EDA discusses programs to help home buyers

NEW ULM — The Economic Development Authority (EDA) board discussed drafts for new financial programs to assist home buyers.

Last month, the EDA paid off the mortgages for both Garden Terrace buildings. The EDA’s reserve account for these buildings has grown to a significant amount. Staff proposed potential projects that could utilize the cash reserve.

Of the projects proposed, the board was most interested in a rent down payment. The idea of the project was that a portion of a Garden Terrace tenant’s rent would be set aside in a savings account for use as a down payment on a home purchased within New Ulm city limits.

Tuesday, the board was presented with a draft proposal for the down-payment program. The program could cost as much as $440,000 a year if each Garden Terrace tenant participated, but staff anticipated between five and ten tenants per year would utilize it. That placed the annual cost at $50,000 a year.

The EDA could discontinue the program at any time if reserve funds could no longer support it.

The board had some concerns regarding tenants that do not wish to use the program. Board member Daniel Braam was concerned some tenants would feel cheated.

He suggested the EDA go into the program with an idea of how many tenants were interested in using it to ensure enough money was set aside.

Les Schultz suggested the city cap the number of program users each year to ensure the city had enough in the reserves to continue it.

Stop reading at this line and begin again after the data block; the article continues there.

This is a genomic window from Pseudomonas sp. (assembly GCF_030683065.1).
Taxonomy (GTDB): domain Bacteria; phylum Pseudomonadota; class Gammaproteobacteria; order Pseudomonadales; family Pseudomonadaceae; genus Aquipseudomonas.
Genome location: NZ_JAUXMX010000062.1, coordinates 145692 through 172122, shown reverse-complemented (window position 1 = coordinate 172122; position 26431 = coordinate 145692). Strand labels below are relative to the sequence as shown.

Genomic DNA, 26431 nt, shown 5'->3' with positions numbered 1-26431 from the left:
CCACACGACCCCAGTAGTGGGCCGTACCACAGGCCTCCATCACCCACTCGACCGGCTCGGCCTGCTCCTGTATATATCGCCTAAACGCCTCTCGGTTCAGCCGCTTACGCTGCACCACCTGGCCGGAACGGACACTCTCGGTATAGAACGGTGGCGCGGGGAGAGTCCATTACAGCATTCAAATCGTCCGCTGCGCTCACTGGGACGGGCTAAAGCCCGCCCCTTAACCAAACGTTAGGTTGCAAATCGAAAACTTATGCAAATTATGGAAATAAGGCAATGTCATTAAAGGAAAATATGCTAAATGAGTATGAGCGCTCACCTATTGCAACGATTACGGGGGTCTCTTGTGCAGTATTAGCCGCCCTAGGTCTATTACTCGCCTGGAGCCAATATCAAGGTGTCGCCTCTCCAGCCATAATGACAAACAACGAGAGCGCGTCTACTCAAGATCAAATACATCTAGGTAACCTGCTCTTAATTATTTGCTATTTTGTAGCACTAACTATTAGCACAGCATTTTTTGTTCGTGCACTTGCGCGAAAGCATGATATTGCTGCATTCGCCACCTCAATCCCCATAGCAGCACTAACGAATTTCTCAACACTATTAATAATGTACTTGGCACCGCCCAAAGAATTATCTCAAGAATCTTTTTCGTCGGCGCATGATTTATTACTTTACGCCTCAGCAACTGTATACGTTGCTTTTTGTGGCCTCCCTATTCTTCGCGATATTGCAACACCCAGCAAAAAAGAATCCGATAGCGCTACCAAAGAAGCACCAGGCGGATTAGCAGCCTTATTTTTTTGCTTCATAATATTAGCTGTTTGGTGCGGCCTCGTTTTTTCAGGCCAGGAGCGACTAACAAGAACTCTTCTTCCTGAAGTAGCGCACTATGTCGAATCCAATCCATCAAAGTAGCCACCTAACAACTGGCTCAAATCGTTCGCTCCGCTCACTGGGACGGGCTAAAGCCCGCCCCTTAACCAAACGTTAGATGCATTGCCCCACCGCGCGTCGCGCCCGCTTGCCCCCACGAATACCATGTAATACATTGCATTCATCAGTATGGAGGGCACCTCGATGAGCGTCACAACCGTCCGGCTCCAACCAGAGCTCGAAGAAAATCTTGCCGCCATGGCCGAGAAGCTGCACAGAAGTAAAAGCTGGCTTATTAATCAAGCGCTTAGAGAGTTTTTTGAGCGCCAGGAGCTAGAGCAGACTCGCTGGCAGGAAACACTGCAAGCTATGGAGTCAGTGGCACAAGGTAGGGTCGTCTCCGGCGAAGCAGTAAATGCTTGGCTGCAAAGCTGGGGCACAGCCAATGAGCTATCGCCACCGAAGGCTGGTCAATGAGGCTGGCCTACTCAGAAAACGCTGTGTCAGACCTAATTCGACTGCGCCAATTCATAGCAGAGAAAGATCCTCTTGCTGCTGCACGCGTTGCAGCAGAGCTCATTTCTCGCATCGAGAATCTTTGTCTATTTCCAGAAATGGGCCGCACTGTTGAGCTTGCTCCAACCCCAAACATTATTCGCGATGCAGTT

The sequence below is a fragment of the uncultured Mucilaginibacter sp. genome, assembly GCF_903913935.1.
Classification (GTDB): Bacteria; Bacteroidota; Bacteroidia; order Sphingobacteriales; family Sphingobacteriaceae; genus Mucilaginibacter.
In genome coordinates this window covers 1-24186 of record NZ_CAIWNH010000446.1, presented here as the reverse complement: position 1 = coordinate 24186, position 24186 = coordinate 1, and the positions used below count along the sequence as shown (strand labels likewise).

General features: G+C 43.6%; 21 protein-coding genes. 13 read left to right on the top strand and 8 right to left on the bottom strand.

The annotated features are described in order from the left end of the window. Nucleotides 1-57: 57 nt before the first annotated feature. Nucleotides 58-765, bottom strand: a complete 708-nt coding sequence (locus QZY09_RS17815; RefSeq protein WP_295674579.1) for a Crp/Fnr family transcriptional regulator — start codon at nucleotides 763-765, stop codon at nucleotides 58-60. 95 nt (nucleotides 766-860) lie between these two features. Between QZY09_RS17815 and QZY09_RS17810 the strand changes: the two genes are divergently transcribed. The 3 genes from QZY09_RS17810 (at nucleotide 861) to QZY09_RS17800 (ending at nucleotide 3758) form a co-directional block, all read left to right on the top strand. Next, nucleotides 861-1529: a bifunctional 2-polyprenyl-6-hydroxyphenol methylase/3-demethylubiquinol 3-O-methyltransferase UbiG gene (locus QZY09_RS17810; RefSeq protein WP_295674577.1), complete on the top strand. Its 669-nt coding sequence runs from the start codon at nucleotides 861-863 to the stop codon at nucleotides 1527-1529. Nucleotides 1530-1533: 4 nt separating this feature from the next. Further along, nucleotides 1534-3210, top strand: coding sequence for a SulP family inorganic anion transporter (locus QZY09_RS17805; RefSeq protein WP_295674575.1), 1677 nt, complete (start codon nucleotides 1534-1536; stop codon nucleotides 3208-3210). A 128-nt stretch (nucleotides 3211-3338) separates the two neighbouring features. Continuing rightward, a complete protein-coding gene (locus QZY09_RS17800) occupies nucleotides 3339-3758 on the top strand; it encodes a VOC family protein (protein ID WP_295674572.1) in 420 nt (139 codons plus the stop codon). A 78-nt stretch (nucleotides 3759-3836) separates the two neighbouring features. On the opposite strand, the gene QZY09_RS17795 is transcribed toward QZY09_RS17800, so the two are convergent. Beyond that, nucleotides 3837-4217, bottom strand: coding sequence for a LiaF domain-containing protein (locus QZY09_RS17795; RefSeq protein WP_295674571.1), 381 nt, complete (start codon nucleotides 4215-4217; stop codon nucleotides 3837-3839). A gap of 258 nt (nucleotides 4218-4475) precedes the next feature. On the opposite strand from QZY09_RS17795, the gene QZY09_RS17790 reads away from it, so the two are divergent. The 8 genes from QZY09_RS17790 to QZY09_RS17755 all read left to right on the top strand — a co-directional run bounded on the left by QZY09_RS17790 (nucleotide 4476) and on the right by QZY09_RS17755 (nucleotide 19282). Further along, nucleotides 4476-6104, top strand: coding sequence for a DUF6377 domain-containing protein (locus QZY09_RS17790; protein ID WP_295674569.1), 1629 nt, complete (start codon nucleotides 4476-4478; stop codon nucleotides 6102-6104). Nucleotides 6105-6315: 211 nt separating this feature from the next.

Schultz said he received calls from Garden Terrace residents who said they would prefer improvements to the facility over the down-payment program.

Board Chair Charles Schmitz suggested a sign-up list for tenants interested in the program. He said the program could be an incentive for residents to move out. Garden Terrace has an extensive waiting list, and this program could help open up additional units.

Schmitz did not think this program would be a financial burden, but agreed a survey should be submitted to gauge interest.

The board made no official decision on the draft program, but requested more information regarding tenant interest.

Next, the board discussed the proposed draft Homebuyer Assistance Loan Program. This program would provide financing to those wishing to buy their first home in New Ulm through a zero percent, deferred payment loan of up to $10,000.

The board did not officially approve the program, but discussed stipulations involving the loan. This draft program will be brought to the next EDA meeting for further discussion.

Other news

In other news, the board received an update on covenant changes discussed at the June meeting. Last month the EDA approved a bid of $12,103 for a lot in Block 4 in Milford Heights, Phase One.

The covenant for the lot requires a home be constructed on the lot within 18 months, but the EDA granted an extension to the bidder to allow three years before completing a home.

The city attorney advised that a majority of homeowners must agree to the covenant change to allow the three-year extension. A total of 15 “yes” votes are needed to grant it. The EDA’s previous approval represents nine “yes” votes. At this time, five additional “yes” votes and one “no” vote have been received.

Last month the board received a bid of $13,247.63 for a different lot in Block 4 of Milford. However, the bidder asked to be exempt from the home requirement. The purchaser has no intention of building a home on this property, but wants to give additional yard space for a different home.

The board tabled a decision last month. Since then, the city attorney has informed the board state statute will not allow an exemption. The bidder has been notified.

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